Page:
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> Triode Oscillator Help
adamsimpson
Posted: May 15, 2008 04:44 pm
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Could anyone help expain this tuned plate tuned grid triode oscillator? I don't really know very much at all about tubes but am trying to build the following oscillator for a project.

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I understand the the tuned grid circuit, although I am not sure how to figure out the capacitance for the grid leak part. I am mostly confused by the tuned plate part of the circuit though, as normally you just see a simple LC parallel circuit but here it's not quite that simple. If someone could help explain the workings of the plate circuit it would be greatly appreciated. Thanks
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tekwiz
Posted: May 15, 2008 06:45 pm
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The reason for any tuned plate circuit is to eliminate the effects of the plate capacitance, which tends to short out any RF. Making the plate capacitance part of a tuned circuit overcomes this difficulty. If you view your circuit in terms of plate capacitance, it actually is a parallel tuned plate circuit.
As for the grid leak capacitor, the idea is to have enough capacitance so that the circuit has a low impedance at operating frequency. Typical value would be 50-100X the capacitance of the tuning capacitor, but it's not critical. cool.gif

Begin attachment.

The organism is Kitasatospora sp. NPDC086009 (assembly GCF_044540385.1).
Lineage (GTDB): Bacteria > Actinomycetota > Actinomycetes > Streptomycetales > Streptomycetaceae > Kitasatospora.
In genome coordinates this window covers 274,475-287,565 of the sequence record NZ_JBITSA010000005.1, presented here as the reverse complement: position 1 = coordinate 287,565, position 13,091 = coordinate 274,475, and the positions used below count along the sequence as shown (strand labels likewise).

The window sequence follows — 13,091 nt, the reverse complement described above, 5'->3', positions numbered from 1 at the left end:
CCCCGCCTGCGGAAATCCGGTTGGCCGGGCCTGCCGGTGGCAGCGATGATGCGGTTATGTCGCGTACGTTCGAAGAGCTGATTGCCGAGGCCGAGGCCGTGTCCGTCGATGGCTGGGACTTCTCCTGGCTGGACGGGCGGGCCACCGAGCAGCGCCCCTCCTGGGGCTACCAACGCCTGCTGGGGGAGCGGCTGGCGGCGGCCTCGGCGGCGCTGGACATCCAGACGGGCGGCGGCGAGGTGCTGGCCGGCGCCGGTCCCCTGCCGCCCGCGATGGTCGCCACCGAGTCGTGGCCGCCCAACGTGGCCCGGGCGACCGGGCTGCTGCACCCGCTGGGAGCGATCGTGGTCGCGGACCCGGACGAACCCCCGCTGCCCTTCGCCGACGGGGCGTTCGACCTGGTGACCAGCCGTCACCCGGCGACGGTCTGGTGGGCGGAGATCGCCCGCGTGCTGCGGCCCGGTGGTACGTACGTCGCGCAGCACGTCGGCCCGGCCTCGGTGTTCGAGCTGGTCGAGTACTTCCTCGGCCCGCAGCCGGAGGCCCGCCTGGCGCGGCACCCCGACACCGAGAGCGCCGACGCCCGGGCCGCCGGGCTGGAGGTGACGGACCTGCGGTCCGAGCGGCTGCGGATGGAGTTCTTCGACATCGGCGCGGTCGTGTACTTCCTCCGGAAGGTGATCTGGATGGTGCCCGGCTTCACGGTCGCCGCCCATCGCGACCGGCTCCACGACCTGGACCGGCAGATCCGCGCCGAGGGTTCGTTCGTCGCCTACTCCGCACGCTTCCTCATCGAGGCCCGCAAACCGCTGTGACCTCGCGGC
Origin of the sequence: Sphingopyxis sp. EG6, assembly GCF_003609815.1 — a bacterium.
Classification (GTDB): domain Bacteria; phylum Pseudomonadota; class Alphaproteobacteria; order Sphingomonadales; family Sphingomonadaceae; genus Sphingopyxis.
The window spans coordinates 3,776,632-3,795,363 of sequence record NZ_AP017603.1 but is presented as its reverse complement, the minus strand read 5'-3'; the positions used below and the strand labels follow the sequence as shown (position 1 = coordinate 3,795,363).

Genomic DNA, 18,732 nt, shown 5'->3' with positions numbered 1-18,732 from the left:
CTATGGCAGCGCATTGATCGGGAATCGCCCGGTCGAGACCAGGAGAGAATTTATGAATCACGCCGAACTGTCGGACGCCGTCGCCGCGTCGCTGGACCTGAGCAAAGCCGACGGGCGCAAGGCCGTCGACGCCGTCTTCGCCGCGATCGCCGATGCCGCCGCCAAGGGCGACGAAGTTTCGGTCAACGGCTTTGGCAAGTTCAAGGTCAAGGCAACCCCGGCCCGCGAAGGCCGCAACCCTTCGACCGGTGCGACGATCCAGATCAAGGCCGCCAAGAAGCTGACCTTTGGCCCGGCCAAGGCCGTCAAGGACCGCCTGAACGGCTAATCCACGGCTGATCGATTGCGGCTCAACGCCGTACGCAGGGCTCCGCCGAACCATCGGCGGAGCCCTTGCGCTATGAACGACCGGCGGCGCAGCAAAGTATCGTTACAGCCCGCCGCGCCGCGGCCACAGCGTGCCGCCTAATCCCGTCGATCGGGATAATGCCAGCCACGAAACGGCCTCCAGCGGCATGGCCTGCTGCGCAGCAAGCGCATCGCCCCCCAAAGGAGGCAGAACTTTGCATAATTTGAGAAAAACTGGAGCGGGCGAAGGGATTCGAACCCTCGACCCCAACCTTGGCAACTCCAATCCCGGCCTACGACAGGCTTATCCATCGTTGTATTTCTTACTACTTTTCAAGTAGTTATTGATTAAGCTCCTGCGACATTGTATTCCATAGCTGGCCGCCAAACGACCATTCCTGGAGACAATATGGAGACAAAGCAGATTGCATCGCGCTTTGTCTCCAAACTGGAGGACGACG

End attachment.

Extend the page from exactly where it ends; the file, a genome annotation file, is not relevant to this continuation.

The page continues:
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Sch3mat1c
Posted: May 16, 2008 08:25 pm
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So the plate capacitor is in fact a much larger coupling capacitor, and presumably there is a tuning capacitance on the plate coil (left side) as well?

If that's the case, then the three fixed capacitors (I feel like calling them condensers considering the age of this drawing!) can be roughly 0.01uF, 500V or 1kV ceramic disc types.

A typical grid leak might be 10k to 470k, depending on oscillator power output and tube type. Sometimes a value is given in datasheets (class C self-excited amplifier / oscillator in this case).

Tim


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adamsimpson
Posted: May 17, 2008 12:05 am
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Thanks for the help so far. The large inductor on the left runs directly into a high impedance load that has a capacitance of about 60 pf. I am a bit unsure about how the power is output in the circuit though. I have seen the load inductively coupled to the inductor on the plate circuit before but am not sure how this configuration is set up really. Am I right in assuming the inductor on the top of the diagram is part of the plates tuned circuit? Thanks again for the help.

This post has been edited by adamsimpson on May 17, 2008 12:05 am
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CWB
Posted: May 17, 2008 03:47 am
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a little more information can be found here :
http://www.antiqueradio.com/Oct02_Corkutt_gridleak.html
http://www.vias.org/basicradio/basic_radio_15_05.html

if you can find one of the old arrl handbooks it will contain a wealth of practical quick-n-dirty information on how many turns , tuning and such .
a small lightbulb can be used to tune the output ... a number 47 is good up to about 5 watts . series-parallel connection of four lamps (soldered into a compact package) will get you to about 20 watts . the indcutance at low (hf) rf is negligible .